It was an award-winning Japanese play byToshikazu Kawaguchi. The author then converted it into a novel. The novel is clad with its birthmarks. This troubled some who read it but the cut and paste did not trouble me much. I find this a moving, poignant novel about the stage of bargaining we go through when we experience a great loss.
Goodreads summarizes the story this way: “In a small back alley in Tokyo, there is a café which has been serving carefully brewed coffee for more than one hundred years. But this coffee shop offers its customers a unique experience: the chance to travel back in time.
In Before the Coffee Gets Cold, we meet four visitors, each of whom is hoping to make use of the café’s time-travelling offer, in order to: a businesswoman to confront the man who left her; a nurse to receive a letter from her husband whose memory has been taken by early onset Alzheimer’s; a sister who runs a mini-hostess bar to see her sister one last time; and the café owner’s wife to meet the daughter she never got the chance to know.
But the journey into the past does not come without risks: customers must sit in a particular seat, they cannot leave the café, and finally, they must return to the present before the coffee gets cold.
CANNOT CHANGE THE PAST SO WHY BOTHER WITH IT
So why would they want to go to a different time when there is no chance of changing the past? Why would they want to meet the person they wanted to meet? What would they say to them or want to hear from them? These questions stem from the “bargaining stage” of the grieving process, the “if onlys” and the “what ifs” and “I should haves”. The author crafted beautiful, poignant stories for each of these ladies who wanted to time-travel. It seemed to be made with an eye to a film, and indeed there is a Japanese film of the same title, based on the novel.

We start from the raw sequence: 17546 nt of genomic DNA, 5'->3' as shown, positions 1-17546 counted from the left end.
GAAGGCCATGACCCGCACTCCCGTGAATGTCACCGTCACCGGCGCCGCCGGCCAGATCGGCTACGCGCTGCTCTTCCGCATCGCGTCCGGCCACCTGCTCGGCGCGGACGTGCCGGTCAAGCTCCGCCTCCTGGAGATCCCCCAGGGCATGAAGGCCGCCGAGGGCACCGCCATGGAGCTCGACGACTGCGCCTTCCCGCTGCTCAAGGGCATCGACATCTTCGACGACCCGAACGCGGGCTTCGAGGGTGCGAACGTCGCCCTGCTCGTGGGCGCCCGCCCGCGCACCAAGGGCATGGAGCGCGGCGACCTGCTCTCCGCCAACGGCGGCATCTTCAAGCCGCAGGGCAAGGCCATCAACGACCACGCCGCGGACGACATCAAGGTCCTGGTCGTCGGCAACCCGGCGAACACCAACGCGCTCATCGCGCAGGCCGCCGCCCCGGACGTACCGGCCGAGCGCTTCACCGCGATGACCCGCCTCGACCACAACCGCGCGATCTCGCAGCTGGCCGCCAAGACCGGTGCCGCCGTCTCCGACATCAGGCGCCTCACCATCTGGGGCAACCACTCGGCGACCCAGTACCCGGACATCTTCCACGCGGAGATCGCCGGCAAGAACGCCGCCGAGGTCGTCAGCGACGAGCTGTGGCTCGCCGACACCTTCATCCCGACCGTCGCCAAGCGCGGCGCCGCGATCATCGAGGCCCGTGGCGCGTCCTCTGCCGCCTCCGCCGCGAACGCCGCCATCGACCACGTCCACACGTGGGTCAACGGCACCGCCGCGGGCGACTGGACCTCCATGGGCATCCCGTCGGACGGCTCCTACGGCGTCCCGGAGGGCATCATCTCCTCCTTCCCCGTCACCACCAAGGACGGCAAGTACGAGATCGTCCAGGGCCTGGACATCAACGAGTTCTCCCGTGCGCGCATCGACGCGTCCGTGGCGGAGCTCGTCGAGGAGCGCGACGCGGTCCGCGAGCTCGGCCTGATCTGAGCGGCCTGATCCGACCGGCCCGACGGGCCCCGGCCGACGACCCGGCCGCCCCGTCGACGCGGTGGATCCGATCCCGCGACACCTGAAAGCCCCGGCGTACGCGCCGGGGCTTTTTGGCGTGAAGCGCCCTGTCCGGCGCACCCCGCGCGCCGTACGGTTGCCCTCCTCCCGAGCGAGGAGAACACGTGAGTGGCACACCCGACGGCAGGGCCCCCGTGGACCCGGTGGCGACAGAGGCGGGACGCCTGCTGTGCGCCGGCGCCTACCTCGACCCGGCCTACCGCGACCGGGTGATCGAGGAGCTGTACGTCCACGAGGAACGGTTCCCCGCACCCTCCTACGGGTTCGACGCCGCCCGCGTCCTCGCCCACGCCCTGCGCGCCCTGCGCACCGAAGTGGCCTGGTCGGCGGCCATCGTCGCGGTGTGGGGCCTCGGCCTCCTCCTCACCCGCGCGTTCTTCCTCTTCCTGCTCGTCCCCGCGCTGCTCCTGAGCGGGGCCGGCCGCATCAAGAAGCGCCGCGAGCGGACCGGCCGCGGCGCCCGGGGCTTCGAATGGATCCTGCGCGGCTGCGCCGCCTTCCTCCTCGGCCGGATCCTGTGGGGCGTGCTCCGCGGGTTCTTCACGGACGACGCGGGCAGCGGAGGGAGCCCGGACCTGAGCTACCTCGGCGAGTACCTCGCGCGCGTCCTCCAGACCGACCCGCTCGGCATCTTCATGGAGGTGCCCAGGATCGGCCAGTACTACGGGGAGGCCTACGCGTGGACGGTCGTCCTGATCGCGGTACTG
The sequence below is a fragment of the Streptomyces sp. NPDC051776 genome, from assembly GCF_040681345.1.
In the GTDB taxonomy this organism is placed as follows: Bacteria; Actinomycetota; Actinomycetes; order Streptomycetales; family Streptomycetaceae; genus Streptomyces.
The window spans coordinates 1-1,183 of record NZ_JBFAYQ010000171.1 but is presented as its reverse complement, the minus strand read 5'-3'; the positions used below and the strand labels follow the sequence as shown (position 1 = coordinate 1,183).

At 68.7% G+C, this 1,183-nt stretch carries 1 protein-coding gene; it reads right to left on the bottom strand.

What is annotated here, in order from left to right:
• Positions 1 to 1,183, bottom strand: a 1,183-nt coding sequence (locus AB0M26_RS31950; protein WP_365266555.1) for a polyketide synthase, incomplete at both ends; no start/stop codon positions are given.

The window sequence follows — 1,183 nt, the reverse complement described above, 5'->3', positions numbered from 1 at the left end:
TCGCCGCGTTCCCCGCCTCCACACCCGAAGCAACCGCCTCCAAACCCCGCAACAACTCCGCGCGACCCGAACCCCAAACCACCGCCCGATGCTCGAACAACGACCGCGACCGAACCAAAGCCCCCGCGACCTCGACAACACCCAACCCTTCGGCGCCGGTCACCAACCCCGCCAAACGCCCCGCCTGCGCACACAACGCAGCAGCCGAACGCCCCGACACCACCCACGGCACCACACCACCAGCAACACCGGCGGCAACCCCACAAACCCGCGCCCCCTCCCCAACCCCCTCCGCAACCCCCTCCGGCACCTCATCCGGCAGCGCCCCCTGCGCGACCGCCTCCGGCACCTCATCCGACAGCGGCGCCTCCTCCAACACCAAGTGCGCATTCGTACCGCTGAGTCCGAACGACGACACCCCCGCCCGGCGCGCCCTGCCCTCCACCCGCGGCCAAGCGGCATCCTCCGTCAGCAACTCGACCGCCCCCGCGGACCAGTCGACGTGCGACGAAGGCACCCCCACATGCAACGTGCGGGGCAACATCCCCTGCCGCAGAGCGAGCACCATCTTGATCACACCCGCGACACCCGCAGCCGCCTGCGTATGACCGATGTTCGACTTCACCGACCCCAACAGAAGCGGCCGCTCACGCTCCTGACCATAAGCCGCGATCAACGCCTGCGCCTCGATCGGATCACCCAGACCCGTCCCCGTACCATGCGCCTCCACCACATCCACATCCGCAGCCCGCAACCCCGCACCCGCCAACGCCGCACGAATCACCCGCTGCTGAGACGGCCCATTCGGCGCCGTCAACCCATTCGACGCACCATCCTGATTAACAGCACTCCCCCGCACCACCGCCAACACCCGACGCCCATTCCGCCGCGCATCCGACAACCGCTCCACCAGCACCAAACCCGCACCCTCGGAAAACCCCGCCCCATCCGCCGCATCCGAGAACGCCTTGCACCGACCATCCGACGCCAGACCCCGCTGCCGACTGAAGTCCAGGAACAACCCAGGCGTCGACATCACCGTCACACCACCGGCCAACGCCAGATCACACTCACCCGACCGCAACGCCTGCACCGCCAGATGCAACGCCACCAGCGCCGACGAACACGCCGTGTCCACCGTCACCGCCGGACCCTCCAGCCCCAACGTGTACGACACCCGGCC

Each of the women’s past was not changed as a result of their time-travel but they themselves experienced a change within, arising from new information they had gotten from their brief visit to the a different time. It corrected their assumptions…indeed misled judgments, they each felt loved or hopeful, and the changes in perspectives transformed their attitudes towards their loved ones, their losses and their suffering.
I like this book. It made me feel, it moved me. It got me ruminating about it. It made me curious. It engaged me. I want to watch a film version if available.
It got me to thinking that it is important for us to go backwards in order to move forwards. There are painful, regretful, hurtful experiences and relationships we have in the past that needs re-visiting and reflection and prayer. When we bring all those past experiences and trauma or pain to God in prayer and dialogue with him, he will give us perspectives, graces and healing within that will transform us even though it does not change the past events nor the present situation. It just changes us. Such reflective prayer on past hurts and events that affected us is vital to living in the present with wholeness, and to propel us forward as disciples of Christ.
I certainly got more that I had expected from reading this book. I wanted to be entertained but found something deeper within its pages. Thanks to Grace Phua for introducing me to this book.